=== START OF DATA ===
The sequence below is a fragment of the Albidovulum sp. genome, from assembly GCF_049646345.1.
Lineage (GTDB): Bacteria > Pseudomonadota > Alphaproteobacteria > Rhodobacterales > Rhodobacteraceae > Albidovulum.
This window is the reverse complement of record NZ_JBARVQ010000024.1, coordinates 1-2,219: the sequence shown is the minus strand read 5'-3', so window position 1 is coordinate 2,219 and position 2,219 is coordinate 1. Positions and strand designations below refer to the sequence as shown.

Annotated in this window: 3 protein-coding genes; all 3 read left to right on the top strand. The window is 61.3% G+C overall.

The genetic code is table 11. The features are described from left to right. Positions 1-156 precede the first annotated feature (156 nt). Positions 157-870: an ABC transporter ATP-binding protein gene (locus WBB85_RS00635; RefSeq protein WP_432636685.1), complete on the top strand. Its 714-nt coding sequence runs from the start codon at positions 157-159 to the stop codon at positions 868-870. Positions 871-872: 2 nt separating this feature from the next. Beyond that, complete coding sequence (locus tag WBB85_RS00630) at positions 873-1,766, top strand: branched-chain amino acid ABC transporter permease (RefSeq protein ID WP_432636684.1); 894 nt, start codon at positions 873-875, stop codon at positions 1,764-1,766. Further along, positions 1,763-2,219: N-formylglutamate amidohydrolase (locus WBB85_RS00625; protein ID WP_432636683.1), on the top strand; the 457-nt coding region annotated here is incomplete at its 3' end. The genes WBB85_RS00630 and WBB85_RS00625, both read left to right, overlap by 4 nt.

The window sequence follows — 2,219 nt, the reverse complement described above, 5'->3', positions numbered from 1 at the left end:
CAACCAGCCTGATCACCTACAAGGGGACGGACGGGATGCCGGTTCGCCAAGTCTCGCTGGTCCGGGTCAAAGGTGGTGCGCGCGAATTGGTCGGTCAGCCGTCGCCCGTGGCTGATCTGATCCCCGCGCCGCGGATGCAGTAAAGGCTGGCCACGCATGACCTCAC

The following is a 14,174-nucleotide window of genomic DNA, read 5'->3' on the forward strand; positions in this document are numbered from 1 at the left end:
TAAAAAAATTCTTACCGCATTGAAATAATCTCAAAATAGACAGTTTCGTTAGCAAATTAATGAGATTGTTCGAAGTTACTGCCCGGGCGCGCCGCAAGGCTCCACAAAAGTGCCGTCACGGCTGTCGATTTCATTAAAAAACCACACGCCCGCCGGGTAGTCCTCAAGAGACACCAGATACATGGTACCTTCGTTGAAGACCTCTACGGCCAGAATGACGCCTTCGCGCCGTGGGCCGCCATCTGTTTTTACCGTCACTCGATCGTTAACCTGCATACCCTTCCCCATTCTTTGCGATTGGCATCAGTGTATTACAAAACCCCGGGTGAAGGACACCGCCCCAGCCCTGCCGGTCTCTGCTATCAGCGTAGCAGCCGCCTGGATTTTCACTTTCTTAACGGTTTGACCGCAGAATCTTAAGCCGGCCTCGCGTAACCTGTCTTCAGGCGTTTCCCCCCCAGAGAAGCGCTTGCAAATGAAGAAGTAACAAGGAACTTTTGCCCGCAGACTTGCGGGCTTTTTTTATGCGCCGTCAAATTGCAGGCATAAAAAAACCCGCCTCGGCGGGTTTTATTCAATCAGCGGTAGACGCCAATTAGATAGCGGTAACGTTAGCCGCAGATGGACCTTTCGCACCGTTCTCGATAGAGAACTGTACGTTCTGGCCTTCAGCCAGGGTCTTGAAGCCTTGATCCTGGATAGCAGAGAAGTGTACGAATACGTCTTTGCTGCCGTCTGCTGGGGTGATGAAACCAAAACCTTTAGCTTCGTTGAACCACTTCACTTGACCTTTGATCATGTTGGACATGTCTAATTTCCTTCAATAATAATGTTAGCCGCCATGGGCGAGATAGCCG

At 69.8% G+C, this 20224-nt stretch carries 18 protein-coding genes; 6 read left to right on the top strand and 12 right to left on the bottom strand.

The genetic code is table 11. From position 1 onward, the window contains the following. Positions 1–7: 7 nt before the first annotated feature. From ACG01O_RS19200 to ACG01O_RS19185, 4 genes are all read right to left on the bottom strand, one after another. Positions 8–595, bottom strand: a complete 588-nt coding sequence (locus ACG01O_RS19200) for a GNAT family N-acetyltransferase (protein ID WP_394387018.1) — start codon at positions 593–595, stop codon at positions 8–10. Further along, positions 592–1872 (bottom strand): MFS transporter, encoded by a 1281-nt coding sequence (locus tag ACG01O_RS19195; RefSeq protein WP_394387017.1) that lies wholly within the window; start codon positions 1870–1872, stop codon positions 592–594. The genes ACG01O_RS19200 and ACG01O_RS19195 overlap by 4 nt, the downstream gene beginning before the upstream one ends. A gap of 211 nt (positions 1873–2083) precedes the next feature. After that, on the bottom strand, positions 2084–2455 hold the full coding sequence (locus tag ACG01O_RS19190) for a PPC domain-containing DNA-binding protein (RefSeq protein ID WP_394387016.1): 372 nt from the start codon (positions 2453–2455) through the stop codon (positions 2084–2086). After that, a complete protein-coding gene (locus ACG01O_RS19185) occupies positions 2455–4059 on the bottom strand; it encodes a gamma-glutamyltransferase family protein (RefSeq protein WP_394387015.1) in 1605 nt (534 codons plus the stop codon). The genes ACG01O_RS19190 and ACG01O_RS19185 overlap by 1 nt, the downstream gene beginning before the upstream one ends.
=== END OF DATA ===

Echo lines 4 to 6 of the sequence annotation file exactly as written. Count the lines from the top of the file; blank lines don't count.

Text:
Annotated in this window: 3 protein-coding genes; all 3 read left to right on the top strand. The window is 61.3% G+C overall.

The genetic code is table 11. The features are described from left to right. Positions 1-156 precede the first annotated feature (156 nt). Positions 157-870: an ABC transporter ATP-binding protein gene (locus WBB85_RS00635; RefSeq protein WP_432636685.1), complete on the top strand. Its 714-nt coding sequence runs from the start codon at positions 157-159 to the stop codon at positions 868-870. Positions 871-872: 2 nt separating this feature from the next. Beyond that, complete coding sequence (locus tag WBB85_RS00630) at positions 873-1,766, top strand: branched-chain amino acid ABC transporter permease (RefSeq protein ID WP_432636684.1); 894 nt, start codon at positions 873-875, stop codon at positions 1,764-1,766. Further along, positions 1,763-2,219: N-formylglutamate amidohydrolase (locus WBB85_RS00625; protein ID WP_432636683.1), on the top strand; the 457-nt coding region annotated here is incomplete at its 3' end. The genes WBB85_RS00630 and WBB85_RS00625, both read left to right, overlap by 4 nt.

The window sequence follows — 2,219 nt, the reverse complement described above, 5'->3', positions numbered from 1 at the left end: